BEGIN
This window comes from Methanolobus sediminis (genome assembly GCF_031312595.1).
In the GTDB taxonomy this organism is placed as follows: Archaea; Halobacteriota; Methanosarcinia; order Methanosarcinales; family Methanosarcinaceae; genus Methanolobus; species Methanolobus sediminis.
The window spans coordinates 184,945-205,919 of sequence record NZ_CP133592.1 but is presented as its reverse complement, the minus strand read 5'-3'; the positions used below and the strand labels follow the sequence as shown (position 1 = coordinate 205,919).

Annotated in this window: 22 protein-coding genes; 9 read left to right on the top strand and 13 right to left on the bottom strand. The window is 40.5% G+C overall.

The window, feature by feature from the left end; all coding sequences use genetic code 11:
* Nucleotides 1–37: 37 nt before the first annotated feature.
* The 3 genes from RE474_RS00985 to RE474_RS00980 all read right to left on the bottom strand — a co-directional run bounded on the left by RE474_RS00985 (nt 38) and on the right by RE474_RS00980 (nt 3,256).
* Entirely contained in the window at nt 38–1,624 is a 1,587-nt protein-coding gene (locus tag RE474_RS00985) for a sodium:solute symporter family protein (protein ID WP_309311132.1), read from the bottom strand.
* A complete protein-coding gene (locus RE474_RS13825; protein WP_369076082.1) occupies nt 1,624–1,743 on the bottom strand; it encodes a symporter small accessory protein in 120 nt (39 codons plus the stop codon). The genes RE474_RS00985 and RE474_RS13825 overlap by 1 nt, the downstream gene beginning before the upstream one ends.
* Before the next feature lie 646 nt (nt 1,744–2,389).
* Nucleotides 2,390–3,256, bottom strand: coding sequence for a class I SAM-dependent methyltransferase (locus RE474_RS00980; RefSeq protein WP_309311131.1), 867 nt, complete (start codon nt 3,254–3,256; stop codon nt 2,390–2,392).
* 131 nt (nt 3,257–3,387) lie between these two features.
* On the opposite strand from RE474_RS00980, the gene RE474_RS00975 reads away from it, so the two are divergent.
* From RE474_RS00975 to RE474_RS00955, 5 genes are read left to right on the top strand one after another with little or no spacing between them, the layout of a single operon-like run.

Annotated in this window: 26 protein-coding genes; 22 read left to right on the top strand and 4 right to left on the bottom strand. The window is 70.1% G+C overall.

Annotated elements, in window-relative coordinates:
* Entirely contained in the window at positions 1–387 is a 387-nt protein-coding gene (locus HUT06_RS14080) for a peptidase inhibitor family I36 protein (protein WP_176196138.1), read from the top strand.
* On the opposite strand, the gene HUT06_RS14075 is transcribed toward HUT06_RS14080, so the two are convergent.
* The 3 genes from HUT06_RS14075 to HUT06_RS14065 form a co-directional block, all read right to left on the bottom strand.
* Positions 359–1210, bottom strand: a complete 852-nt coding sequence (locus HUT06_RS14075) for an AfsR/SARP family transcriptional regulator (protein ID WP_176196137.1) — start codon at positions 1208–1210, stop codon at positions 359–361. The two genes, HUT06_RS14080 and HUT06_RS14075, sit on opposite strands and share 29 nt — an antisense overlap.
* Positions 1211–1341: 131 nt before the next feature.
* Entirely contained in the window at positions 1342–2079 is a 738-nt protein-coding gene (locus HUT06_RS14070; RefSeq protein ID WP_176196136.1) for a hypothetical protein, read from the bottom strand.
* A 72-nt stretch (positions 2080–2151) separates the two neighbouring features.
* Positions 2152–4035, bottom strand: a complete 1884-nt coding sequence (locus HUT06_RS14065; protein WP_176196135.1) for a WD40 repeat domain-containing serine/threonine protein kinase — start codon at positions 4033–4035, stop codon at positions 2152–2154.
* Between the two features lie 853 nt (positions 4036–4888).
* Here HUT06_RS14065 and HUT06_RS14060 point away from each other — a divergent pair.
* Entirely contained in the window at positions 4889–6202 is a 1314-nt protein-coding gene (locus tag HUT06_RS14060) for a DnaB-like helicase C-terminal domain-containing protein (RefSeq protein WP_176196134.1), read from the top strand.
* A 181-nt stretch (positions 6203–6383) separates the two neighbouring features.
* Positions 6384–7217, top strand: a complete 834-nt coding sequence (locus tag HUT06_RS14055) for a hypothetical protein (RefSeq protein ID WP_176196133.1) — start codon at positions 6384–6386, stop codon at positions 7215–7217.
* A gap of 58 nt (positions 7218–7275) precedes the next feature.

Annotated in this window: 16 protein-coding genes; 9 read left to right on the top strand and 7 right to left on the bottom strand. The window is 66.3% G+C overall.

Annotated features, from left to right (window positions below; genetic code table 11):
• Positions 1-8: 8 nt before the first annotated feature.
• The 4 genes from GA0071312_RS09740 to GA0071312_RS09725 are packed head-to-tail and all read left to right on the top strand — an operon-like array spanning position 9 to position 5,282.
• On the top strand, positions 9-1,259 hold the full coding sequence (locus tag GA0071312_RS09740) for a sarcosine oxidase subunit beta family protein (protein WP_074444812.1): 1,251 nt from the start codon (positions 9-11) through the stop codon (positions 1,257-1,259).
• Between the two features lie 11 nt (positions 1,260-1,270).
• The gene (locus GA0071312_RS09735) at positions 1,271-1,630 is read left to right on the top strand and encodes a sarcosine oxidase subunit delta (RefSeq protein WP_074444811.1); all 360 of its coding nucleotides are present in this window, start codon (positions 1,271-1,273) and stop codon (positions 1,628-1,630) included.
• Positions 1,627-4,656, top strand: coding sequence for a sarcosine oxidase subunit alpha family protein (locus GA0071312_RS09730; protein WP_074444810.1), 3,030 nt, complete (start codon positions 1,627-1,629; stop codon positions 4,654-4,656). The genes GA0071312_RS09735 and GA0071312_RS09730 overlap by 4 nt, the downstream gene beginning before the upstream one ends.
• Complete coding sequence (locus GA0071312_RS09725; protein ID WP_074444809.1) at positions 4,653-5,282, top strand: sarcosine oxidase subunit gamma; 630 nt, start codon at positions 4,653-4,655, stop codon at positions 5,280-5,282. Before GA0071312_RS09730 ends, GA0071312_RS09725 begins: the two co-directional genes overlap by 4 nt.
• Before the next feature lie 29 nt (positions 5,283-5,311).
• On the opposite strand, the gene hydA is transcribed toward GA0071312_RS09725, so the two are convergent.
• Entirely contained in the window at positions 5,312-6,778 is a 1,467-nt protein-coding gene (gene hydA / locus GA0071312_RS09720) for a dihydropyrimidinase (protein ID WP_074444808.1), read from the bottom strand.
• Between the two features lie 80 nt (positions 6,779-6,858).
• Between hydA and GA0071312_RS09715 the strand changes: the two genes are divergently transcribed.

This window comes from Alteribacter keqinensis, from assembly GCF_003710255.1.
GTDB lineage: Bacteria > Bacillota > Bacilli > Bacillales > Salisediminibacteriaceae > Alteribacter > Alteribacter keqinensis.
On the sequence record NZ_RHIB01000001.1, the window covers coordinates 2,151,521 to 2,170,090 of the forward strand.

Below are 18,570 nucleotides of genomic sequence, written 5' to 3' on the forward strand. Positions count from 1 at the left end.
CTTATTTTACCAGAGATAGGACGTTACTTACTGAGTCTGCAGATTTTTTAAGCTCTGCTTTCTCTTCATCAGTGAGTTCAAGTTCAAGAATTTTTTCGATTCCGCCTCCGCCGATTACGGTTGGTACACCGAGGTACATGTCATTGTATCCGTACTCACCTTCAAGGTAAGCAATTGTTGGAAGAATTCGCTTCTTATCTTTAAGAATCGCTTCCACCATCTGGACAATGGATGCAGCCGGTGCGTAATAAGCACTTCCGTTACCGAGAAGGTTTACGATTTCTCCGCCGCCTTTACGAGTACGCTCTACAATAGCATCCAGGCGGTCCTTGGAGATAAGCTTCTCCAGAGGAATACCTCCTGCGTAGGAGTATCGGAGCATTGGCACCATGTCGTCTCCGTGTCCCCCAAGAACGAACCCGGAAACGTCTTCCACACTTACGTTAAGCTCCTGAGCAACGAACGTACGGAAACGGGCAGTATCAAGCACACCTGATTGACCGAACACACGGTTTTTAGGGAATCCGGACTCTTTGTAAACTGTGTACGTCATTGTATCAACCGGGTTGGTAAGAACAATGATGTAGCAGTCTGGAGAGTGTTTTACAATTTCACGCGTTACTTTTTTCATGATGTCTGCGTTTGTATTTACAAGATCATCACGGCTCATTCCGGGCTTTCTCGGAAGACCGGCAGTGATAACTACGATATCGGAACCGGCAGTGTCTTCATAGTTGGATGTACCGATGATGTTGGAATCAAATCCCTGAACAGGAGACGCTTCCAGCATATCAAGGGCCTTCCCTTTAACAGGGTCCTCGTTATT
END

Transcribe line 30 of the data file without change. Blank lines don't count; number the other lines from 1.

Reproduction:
* A gap of 58 nt (positions 7218–7275) precedes the next feature.